- Putting in place a mechanism tidying up the prices of African basic products and raw materials to that of industrial goods and services;
- Involving the members of the Diaspora;
- The UN might run a reformed scheme based on the Iraq oil sales for food. This time, the UN will earmark part of the export revenues of any given AU Member State for specific and defined programs or budget contributions,
- Using creative and innovative measures such as demonstrating for a company such as Microsoft the usefulness and the interest it would gain in setting up and financing the IT network linking AU clubs, sub-regional groupings and the AU center in Addis Ababa referred to in the question dealing with how to ensure effective African people participation in the AU.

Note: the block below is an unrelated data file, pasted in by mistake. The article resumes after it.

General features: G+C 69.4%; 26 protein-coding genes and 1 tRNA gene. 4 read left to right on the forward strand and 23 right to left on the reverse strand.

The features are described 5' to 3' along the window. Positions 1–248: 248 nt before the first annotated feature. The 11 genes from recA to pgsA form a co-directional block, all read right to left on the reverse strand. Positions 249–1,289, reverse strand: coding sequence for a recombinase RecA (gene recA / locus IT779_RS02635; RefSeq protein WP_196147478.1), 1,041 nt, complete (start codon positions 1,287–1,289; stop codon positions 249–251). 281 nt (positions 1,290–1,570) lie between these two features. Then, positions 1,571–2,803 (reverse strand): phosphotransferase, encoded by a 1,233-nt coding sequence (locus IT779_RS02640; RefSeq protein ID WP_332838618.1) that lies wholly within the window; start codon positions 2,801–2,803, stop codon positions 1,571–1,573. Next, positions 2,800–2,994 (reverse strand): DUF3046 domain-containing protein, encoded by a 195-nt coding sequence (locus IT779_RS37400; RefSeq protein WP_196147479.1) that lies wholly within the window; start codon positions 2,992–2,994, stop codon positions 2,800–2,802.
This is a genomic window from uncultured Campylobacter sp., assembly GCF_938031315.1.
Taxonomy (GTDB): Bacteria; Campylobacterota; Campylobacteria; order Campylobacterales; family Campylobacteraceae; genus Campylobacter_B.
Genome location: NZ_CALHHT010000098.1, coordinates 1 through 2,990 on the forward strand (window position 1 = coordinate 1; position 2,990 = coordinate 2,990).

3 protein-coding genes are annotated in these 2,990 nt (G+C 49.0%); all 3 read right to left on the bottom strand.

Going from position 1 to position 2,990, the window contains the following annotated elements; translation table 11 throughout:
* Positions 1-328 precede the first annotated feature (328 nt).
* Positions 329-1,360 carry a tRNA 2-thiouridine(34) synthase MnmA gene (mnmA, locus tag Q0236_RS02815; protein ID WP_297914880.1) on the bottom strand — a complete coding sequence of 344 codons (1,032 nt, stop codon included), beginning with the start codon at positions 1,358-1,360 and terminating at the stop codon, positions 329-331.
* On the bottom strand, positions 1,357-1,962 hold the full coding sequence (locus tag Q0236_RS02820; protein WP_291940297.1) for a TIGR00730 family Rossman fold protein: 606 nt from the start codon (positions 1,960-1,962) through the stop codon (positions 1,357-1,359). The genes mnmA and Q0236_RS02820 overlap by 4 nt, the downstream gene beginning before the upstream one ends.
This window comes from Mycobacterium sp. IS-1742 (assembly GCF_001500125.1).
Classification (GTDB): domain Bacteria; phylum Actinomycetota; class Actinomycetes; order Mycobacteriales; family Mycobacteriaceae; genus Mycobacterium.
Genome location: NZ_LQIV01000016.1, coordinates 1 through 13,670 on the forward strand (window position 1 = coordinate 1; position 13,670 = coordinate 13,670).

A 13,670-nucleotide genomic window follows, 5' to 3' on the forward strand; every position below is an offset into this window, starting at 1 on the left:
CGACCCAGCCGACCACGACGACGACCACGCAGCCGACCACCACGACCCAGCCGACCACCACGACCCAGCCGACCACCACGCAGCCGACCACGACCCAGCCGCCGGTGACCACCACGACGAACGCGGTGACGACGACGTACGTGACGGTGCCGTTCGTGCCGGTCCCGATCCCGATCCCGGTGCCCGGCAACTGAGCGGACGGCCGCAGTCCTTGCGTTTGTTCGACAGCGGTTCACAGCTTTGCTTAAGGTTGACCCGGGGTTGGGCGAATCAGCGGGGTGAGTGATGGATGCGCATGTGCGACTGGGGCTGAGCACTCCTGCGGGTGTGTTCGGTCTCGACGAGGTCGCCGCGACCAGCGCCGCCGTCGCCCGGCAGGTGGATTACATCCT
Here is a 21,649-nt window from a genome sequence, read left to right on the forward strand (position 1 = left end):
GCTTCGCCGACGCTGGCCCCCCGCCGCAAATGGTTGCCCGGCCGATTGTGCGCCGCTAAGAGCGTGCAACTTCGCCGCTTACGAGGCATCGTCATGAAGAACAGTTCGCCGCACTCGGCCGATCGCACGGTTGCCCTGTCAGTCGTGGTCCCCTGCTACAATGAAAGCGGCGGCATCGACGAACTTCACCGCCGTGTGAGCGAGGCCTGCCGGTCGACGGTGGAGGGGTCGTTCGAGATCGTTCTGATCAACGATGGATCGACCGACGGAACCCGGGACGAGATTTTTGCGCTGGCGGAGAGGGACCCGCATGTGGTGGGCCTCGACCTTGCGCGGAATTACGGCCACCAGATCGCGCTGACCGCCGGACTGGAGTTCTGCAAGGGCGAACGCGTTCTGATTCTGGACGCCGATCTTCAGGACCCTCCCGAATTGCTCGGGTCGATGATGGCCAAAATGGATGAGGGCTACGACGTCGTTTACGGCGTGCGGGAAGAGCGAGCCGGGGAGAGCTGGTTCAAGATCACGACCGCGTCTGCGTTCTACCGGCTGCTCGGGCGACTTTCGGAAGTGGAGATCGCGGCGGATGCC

. How can dependence on external or powerful interests be avoided?
In avoiding to rely exclusively on programs such as NEPAD to develop Africa which is tantamount to handing over Africa resources to Multinationals and big businesses whose interests lie in he exploitation of natural resources, petroleum and minerals in particular, perpetuating the region’s dependence and impoverishment. The “Africa syndrome” consisting of the African rulers and the elite aligning with foreign interests against the interests of their people dates back the times of slavery, went on during colonial times and is still the general practice nowadays. Let’s hope a departure from such practices in this new endeavour with regard to the AU.
5. Role of external support
. If the AU is to be genuine African institution what role should external donors, such as the European Commission, play in supporting the AU?
For the answer to this question please refer to development in paragraph 2 of the following question : “How can we ensure the AU can command the human and financial resources it will need?”
6. Role AU could play in my field
. What constructive role or useful contribution do I see the AU making in my area of work?